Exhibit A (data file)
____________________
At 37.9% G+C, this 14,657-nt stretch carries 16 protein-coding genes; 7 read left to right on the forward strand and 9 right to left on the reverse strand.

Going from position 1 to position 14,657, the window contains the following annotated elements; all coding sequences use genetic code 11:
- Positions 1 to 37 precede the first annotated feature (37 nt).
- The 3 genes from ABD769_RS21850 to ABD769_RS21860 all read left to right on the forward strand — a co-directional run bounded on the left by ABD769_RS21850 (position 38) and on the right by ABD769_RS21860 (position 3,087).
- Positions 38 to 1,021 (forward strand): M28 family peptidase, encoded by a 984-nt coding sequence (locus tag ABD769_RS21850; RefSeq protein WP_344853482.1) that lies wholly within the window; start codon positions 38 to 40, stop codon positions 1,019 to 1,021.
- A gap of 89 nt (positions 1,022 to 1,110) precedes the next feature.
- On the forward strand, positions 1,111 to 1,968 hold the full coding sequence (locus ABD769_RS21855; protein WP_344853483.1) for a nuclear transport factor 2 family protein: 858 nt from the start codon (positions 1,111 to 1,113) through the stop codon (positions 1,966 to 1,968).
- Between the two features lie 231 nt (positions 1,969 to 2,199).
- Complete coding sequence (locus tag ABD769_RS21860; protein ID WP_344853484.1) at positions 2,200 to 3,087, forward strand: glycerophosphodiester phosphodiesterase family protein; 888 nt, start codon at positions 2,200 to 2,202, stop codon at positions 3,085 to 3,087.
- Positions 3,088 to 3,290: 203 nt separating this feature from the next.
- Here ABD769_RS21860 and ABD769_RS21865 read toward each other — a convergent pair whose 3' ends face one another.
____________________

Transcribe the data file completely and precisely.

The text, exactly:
At 37.9% G+C, this 14,657-nt stretch carries 16 protein-coding genes; 7 read left to right on the forward strand and 9 right to left on the reverse strand.

Going from position 1 to position 14,657, the window contains the following annotated elements; all coding sequences use genetic code 11:
- Positions 1 to 37 precede the first annotated feature (37 nt).
- The 3 genes from ABD769_RS21850 to ABD769_RS21860 all read left to right on the forward strand — a co-directional run bounded on the left by ABD769_RS21850 (position 38) and on the right by ABD769_RS21860 (position 3,087).
- Positions 38 to 1,021 (forward strand): M28 family peptidase, encoded by a 984-nt coding sequence (locus tag ABD769_RS21850; RefSeq protein WP_344853482.1) that lies wholly within the window; start codon positions 38 to 40, stop codon positions 1,019 to 1,021.
- A gap of 89 nt (positions 1,022 to 1,110) precedes the next feature.
- On the forward strand, positions 1,111 to 1,968 hold the full coding sequence (locus ABD769_RS21855; protein WP_344853483.1) for a nuclear transport factor 2 family protein: 858 nt from the start codon (positions 1,111 to 1,113) through the stop codon (positions 1,966 to 1,968).
- Between the two features lie 231 nt (positions 1,969 to 2,199).
- Complete coding sequence (locus tag ABD769_RS21860; protein ID WP_344853484.1) at positions 2,200 to 3,087, forward strand: glycerophosphodiester phosphodiesterase family protein; 888 nt, start codon at positions 2,200 to 2,202, stop codon at positions 3,085 to 3,087.
- Positions 3,088 to 3,290: 203 nt separating this feature from the next.
- Here ABD769_RS21860 and ABD769_RS21865 read toward each other — a convergent pair whose 3' ends face one another.